My go-to for starters is, for sure, the ceviches. I can’t pick one or the other, but I just love that tanginess. If I was forced, I would do the shrimp ceviche. I just love that fresh, meaty, citrus, so that’d be my starter.
My main course—I’d probably go with the ajiaco soup. It has a bunch of different flavors and ranges. We make that at home in the middle of summer and the middle of winter. It’s just a go-to all the time.
I love flans. That’s the dessert I would go with.
For a cocktail, the Eye Opener, with jalapeño and raspberries. It’s got spicy and tangy in it. I love that. It kind of goes back to my flavor profile.
What do you feel like Epiphany is bringing to the Colorado Springs dining scene as it continues to evolve?
What I’m hoping for and what I enjoy when I’m traveling—and I think the Springs is getting there—is people wanting to try new things, and learn about them and not expect it to be your chain restaurants. Those were kind of the M.O. of the Springs when I was growing up here that we’re trying to change.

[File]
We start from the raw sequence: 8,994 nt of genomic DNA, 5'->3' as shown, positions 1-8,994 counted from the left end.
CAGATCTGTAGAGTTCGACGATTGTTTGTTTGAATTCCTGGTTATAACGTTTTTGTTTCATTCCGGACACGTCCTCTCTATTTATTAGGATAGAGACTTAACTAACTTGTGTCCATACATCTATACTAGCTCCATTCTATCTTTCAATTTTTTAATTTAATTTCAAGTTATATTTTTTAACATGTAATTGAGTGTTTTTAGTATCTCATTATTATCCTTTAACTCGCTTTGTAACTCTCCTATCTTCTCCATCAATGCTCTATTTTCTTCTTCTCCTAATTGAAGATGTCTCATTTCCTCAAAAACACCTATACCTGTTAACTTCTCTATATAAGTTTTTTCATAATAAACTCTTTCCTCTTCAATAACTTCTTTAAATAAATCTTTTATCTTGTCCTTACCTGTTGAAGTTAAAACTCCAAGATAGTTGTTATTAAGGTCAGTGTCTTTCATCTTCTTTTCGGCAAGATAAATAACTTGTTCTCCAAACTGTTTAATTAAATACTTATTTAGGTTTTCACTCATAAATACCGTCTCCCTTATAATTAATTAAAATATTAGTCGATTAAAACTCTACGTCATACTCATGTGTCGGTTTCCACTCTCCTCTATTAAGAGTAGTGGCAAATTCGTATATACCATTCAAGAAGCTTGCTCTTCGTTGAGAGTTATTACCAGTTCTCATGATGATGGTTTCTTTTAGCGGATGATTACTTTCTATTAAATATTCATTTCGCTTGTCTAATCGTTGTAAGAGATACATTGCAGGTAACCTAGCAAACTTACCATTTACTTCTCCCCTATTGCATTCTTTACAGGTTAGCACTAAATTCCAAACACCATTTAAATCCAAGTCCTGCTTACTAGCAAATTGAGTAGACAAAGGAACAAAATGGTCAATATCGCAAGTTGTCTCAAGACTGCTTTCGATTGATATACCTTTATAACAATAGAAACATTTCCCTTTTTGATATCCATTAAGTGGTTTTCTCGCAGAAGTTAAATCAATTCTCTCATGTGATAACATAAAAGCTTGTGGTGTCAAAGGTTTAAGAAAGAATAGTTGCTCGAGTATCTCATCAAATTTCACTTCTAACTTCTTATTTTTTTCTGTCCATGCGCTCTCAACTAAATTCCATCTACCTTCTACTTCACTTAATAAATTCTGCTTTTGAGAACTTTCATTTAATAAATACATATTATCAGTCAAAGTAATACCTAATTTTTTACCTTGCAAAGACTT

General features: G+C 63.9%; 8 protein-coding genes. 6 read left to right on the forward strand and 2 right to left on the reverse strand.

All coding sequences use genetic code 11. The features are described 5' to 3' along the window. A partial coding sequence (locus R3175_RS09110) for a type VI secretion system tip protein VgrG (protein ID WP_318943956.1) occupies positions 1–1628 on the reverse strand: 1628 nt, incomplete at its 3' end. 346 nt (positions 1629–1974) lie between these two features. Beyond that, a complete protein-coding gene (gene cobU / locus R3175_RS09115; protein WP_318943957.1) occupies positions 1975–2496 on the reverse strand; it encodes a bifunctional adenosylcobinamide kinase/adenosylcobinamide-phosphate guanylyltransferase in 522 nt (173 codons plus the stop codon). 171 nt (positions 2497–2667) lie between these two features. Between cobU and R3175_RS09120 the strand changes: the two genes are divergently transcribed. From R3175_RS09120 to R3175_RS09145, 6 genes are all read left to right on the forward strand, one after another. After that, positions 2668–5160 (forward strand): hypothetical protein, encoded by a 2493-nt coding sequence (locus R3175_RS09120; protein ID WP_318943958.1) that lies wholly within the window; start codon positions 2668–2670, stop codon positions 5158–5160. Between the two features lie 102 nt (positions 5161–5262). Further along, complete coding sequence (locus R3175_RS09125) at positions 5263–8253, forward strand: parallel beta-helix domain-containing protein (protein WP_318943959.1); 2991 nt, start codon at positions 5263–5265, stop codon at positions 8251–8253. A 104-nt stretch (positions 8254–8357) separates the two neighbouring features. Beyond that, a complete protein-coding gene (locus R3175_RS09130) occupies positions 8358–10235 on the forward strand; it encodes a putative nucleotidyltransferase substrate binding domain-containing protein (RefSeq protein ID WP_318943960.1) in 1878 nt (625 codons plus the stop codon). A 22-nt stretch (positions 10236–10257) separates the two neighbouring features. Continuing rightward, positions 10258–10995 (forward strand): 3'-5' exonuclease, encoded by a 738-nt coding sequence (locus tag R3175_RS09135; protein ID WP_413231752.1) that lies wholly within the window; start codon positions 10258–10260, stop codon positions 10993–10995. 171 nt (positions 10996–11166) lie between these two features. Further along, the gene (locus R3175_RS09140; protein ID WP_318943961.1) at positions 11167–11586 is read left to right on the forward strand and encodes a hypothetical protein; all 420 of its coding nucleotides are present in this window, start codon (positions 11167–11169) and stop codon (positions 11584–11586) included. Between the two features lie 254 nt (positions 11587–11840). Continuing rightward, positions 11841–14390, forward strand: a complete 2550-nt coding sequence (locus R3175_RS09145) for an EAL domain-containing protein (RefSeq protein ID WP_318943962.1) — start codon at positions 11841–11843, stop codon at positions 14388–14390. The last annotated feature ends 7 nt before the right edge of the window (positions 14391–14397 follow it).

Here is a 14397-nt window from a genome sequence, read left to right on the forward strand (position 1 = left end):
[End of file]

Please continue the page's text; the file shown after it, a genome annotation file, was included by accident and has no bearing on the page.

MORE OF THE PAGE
We’re a Latin fusion restaurant. You don’t need fake adobe walls. You don’t need people wearing sombreros and shaking maracas to give you a sense that you’re in another country. No, you can have really good, unique, authentic flavors and enjoy jazz and have a craft cocktail. You don’t have to fall into a stereotype. You can come in with an open mind for a new experience.
If you go to Mexico, New Mexico, Southern Colorado, Colombia, you can go to five houses in a row and ask for the same dish. Each one is going to have some of the same flavor profile, but then also a unique touch to it. So based on regions, based on flavors, you’re getting an authentic dish, but it might not be what you’re expecting. We’re offering a really unique experience and flavor.
And because of our relationships with the downtown community, with other business owners, we encourage people, “Yeah, go try this place. Go to that business. They’ve got a unique experience.” It doesn’t take away from us. We want people to have those experiences. That’s what I hope we’re bringing. So far, I believe we’re succeeding, and we’ve got a good plan to keep new flavors and new experiences coming to people.
When you’re not cooking in the kitchen here, where will we find you?
I have three kids, 15, 12 and 5 years old. My wife is a nurse at Memorial Central. So if we are not working, we’re cheering on a kid at volleyball, basketball or soccer. We’re supporting our kids in some place on the sideline or in the concert hall. And I love it.
Explore Epiphany at epiphanycos.com